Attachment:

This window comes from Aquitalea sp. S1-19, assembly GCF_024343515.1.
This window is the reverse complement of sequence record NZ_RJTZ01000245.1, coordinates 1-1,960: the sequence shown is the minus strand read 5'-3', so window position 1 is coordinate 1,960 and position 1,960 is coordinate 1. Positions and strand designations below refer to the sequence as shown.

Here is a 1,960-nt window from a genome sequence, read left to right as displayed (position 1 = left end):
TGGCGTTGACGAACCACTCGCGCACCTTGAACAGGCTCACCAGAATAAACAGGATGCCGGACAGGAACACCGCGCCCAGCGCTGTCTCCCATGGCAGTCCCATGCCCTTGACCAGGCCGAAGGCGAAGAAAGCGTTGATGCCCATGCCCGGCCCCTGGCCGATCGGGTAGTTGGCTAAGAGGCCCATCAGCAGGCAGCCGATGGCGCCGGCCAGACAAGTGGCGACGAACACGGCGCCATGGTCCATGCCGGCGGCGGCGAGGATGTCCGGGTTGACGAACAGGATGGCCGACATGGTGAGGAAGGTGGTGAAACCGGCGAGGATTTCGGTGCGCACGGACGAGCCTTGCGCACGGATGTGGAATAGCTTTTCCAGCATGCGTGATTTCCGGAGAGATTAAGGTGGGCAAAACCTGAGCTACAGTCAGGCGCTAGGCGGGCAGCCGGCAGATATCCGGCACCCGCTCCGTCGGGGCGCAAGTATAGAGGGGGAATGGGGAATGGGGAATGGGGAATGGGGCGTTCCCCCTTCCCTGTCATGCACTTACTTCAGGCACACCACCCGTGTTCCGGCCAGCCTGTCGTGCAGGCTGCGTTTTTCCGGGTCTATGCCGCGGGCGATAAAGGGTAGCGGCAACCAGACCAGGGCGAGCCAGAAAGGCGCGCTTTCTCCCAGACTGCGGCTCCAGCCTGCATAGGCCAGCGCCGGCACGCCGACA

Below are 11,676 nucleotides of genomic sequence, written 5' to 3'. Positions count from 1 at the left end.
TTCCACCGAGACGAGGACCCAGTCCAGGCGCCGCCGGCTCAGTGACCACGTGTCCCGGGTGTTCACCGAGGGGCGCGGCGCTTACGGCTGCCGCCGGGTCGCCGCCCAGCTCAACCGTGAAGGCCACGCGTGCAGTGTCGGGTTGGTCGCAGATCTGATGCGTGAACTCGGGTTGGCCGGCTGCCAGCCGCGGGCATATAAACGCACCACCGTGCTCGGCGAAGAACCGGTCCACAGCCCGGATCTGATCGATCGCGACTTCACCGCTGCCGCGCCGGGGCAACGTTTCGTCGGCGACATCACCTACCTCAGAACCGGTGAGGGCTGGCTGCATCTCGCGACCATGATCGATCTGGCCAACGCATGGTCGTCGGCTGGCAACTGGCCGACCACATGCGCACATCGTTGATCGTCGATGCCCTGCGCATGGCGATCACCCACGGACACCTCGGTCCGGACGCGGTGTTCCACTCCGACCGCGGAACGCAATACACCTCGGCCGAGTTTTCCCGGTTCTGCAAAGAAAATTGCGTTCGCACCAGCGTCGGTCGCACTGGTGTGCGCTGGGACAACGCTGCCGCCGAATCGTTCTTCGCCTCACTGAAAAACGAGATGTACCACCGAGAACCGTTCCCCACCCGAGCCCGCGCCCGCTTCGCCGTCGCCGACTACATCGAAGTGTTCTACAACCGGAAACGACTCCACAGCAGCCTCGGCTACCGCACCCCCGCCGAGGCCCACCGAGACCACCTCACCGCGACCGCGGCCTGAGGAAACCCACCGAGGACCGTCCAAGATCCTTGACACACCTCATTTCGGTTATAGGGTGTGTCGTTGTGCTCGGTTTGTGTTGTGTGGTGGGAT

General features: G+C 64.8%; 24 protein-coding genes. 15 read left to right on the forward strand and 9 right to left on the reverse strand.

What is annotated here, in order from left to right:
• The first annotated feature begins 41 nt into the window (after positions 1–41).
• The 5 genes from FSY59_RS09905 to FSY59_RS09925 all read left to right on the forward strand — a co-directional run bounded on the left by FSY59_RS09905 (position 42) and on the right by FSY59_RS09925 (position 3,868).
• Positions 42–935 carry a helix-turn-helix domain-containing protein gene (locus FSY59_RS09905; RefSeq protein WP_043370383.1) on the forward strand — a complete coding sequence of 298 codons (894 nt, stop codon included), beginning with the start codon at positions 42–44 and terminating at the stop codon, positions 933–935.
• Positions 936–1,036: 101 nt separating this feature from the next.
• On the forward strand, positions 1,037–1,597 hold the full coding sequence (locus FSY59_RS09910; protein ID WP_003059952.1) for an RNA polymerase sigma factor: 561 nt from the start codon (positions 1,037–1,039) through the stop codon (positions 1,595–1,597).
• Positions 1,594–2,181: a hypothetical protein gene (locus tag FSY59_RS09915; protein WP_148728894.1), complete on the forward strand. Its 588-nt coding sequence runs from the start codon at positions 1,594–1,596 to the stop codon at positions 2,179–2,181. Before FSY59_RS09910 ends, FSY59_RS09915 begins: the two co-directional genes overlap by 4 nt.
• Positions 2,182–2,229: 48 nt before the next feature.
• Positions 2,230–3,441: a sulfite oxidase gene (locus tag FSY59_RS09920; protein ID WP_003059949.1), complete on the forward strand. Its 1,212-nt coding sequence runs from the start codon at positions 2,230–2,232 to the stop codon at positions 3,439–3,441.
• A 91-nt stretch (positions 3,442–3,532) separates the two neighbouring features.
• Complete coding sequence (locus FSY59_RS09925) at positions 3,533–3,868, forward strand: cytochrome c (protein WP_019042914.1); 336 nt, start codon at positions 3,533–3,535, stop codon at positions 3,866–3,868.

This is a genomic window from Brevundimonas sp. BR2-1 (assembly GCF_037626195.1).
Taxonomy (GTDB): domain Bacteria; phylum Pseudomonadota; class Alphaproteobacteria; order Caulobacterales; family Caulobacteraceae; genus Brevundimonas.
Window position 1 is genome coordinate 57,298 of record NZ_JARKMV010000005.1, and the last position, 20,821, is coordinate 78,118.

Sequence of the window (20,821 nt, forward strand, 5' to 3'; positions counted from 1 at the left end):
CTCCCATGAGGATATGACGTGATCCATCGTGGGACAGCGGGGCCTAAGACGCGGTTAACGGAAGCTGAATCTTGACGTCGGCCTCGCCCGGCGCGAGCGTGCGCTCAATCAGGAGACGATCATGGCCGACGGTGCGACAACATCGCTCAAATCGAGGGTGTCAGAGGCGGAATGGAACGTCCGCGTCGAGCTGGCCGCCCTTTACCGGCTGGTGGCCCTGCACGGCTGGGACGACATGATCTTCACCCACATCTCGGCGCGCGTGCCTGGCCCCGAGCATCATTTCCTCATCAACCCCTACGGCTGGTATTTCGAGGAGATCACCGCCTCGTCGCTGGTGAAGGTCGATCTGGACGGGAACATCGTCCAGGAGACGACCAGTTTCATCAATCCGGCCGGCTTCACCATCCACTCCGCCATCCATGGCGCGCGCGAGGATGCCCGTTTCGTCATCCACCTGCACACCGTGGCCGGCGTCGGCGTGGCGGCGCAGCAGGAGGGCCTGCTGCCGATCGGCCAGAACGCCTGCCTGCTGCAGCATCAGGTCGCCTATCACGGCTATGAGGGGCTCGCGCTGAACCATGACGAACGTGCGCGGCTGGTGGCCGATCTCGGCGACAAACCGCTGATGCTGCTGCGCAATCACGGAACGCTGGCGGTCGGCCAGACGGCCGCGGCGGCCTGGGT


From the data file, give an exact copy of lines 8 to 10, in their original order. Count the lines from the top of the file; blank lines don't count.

What is annotated here, in order from left to right:
• The first annotated feature begins 41 nt into the window (after positions 1–41).
• The 5 genes from FSY59_RS09905 to FSY59_RS09925 all read left to right on the forward strand — a co-directional run bounded on the left by FSY59_RS09905 (position 42) and on the right by FSY59_RS09925 (position 3,868).